house, she was in a very bad way. She needed a warm bath and a much
stronger dose of C.B.D. than sheíd taken up to that point. The bathtub
was upstairs. Her brother and I watched as she insisted on crawling up
the stairs. She could not walk, and did not want our help; she needed to
know she could do it on her own. It was very brave of her, but it was
also one of the most difficult things Iíve ever witnessed. Both Karen
and I were thinking, ďThis is the rest of our lives?Ē Her brother and I
sat, shell-shocked, in the living room.
Then, an amazing thing
happened. About 30 minutes later, she almost bounded down the stairs and
confidently strode into the living room. She proceeded to do a couple
of belly dance shimmies for us. My jaw still resides on that carpet.But
the look on her face said it all: Hope had returned. As soon as her pain
began to lift, any hint of depression was gone. ďItís a frigging
miracle,Ē she said.
If you know Karen, she is not prone to that
sort of hyperbole. But it was exactly that. The rest of our trip was
great, in part because of C.B.D., in part because we learned to battle
through this thing and make the best of it.
Since then, there
have been very good days (swimming at Shell Beach, then walking slowly
up the hill to the parking lot without aid) and days that are not so
good. But her worst days are still significantly better than what she
experienced during our travels. We are continuing our research and
networking with women who are finding success in this approach. But
mostly, we are sticking to the daily protocol, and helping control pain
exclusively with C.B.D.
We have also both found other uses for
C.B.D. For example, one of the medicines (Cipro) I was given for my
prostate caused my left Achilles tendon to tear (a known possible side
effect of the drug in men over 50). It may need surgical repair, but in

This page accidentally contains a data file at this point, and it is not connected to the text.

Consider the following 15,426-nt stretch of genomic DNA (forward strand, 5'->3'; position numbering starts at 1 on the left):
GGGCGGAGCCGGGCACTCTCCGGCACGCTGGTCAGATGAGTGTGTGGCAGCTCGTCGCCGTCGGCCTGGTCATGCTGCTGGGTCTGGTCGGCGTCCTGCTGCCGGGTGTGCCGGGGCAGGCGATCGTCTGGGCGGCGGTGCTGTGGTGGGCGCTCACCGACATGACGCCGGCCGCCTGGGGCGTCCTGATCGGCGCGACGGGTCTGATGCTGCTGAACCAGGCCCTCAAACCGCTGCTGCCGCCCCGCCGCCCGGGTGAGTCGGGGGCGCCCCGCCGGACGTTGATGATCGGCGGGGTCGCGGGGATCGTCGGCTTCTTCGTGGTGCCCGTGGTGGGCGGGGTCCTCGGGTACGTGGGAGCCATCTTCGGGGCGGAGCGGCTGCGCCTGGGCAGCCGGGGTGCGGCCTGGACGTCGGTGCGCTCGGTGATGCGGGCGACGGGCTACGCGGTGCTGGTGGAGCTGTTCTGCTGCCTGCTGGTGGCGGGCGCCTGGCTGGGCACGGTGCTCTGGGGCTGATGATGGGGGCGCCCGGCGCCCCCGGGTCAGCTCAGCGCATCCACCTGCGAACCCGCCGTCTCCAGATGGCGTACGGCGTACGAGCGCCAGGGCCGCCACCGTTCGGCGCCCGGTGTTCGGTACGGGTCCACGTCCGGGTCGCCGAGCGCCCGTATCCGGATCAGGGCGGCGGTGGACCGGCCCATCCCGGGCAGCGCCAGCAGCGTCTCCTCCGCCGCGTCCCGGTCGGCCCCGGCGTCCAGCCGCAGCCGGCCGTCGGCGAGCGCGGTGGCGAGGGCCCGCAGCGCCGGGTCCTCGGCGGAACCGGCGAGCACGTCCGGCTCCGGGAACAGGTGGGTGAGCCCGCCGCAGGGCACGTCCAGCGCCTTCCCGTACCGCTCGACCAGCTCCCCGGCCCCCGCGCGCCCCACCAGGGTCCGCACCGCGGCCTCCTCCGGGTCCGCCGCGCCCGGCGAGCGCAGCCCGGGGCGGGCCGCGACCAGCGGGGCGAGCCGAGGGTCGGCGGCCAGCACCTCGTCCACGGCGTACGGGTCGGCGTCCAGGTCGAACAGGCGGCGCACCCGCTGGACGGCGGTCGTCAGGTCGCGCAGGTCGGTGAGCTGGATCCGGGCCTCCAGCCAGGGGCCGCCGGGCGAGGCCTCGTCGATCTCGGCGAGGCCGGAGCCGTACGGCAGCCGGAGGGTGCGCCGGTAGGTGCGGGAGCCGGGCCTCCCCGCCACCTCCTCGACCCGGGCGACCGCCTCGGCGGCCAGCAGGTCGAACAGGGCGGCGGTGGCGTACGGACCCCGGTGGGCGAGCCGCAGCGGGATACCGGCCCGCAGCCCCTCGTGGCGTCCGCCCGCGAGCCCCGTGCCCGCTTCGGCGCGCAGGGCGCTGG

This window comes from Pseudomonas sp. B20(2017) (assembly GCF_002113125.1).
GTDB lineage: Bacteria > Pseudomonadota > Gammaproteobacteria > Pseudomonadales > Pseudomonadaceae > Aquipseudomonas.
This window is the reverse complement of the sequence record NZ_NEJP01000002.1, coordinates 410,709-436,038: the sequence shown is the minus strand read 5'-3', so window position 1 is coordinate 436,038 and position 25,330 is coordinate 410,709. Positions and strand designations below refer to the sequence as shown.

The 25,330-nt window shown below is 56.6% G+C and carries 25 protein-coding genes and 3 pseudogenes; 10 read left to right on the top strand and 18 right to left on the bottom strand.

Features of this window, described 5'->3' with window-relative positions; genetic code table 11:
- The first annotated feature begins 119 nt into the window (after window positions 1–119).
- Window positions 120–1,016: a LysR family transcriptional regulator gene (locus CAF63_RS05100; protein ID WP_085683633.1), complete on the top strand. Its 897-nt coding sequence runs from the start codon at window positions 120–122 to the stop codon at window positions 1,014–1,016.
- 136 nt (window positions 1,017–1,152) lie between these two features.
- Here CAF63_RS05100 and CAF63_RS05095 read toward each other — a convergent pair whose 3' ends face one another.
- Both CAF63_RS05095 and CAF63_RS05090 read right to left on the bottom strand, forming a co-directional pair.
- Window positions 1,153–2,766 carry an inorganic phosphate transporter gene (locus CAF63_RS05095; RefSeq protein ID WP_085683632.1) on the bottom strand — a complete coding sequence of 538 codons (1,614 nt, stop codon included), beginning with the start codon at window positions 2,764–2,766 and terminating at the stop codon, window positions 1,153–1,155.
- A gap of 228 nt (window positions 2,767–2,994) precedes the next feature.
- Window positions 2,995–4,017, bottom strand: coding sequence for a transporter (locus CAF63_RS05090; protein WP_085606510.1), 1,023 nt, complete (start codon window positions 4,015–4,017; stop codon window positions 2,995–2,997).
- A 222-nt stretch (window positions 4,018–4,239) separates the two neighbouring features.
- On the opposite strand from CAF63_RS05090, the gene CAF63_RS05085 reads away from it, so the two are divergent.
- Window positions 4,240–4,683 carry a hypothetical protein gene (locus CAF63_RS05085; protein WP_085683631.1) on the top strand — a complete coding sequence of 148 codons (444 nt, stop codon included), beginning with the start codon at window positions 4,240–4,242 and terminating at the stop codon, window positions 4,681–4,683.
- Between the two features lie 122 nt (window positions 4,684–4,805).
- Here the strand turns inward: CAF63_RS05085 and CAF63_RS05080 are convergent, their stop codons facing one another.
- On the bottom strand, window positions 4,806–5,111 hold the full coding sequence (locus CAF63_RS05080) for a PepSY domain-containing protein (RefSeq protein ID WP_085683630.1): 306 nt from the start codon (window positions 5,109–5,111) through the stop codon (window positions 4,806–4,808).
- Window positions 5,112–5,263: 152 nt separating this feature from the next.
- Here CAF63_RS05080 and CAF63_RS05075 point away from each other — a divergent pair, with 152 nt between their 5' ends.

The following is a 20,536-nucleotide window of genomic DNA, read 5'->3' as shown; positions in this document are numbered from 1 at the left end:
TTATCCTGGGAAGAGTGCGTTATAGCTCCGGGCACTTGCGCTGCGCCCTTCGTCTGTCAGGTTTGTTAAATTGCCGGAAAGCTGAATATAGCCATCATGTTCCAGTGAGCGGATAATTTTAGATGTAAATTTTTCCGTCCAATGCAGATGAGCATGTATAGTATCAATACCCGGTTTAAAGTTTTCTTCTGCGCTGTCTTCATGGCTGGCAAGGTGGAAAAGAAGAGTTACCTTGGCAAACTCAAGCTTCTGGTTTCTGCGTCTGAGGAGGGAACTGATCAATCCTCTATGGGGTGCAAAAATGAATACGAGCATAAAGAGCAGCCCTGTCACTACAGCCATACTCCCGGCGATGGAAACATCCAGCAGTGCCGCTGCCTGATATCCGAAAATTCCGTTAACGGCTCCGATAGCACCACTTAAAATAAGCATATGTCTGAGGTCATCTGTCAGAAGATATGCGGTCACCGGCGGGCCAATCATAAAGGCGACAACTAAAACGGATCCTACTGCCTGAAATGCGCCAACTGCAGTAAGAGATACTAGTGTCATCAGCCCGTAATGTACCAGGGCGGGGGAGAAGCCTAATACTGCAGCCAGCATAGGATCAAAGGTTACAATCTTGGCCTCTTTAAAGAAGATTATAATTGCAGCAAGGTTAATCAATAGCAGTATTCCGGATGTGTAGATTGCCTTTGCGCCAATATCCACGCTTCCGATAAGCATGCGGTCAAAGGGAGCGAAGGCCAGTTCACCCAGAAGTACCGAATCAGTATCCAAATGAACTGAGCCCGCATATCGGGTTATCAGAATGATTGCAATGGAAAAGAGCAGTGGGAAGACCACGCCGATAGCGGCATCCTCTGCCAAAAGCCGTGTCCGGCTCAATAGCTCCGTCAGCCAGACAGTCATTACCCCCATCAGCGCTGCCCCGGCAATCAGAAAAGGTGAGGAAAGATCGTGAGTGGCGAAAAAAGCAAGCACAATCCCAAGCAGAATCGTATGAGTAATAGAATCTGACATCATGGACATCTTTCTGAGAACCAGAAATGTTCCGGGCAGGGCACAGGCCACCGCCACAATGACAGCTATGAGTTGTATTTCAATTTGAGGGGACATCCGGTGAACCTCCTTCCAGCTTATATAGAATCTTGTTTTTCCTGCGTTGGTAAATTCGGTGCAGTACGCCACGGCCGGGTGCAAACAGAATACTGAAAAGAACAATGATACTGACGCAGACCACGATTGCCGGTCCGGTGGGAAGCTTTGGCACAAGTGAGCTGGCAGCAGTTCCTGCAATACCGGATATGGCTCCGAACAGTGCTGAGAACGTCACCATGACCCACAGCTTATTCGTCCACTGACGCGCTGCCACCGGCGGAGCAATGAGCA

the meantime, when it barks at me, I take C.B.D. and the pain leaves for
12 hours. Karenís monthly menstrual cycle is pain free. In other words,
we use C.B.D. for all our pain, and it is spectacularly effective.
We are not naÔve about medical marijuana. I have seen marijuana
addiction, and it is not a pretty sight. Neither Karen nor I smoke it. I
donít mind the buzz you get from T.H.C., but Karen does not like it. So
we use a tincture that is high in C.B.D. and low in T.H.C. Iíll say it
again: You donít feel stoned.
We are advocates out of necessity.
Western medicine does certain things very well, but it does not do well
with fibromyalgia, or chronic pain in general. There are better
alternatives to strong anti-inflammatory medicines that have long-term
impacts on kidneys, and to addictive narcotics. Many studies of possible
side effects to C.B.D. are now under way, but there are none currently
known. The only advice we have about it is to take it with food.
Everyone should have access to C.B.D., and it should not involve a
90-minute drive to San Francisco. It should not involve long delivery
distances and the extra costs associated with them. It should be easily
available for those with chronic or spasmodic pain. It should not be the
Wild West out there for those choosing an alternative to Western
medicine. It should be entirely legal. And it should involve the sort of
careful, person-to-person relationship weíve had with the staff of our
dispensaries. They are not doctors, but increasingly they are becoming
experts in advising their patients. I understand people have concerns
about the security of a storefront, among many other things. But I
havenít heard a concern that cannot be addressed.
People need to
know about C.B.D. It is the new face of medical marijuana, the
breakthrough medicine that will hopefully bring this plant out of the
shadows of its stereotypes and into the lives of the people it can help.
Donít take my word for it. Google it. Educate yourself on how it is
helping people around the globe. Dateline just aired a special last
Sunday on how it is helping change the lives of children with epilepsy,
and the minds of skeptics everywhere. It is only a matter of time before
it catches on, but we are not content waiting. We want it as soon as
As we get older, we all have aches and pains. Karen and
I are no different than most of you, except that we use C.B.D. for our
pain. With the lemons weíve been given, Karen and I are choosing to make
lemonade. We proudly and happily count ourselves among the many faces
of the new medical marijuana. Peace.
Jeffrey Hickey is
an Independent Publisher Book Award-winning novelist. He has lived with
his wife, Karen, in Inverness for 17 years.
WEST-PACIFIC Ė BEST REGIONAL FICTION
Gold: Californios: A Surf Noir Collection, by Jeff McElroy
Silver: Scary, Man, by Jeffrey Hickey (CreateSpace)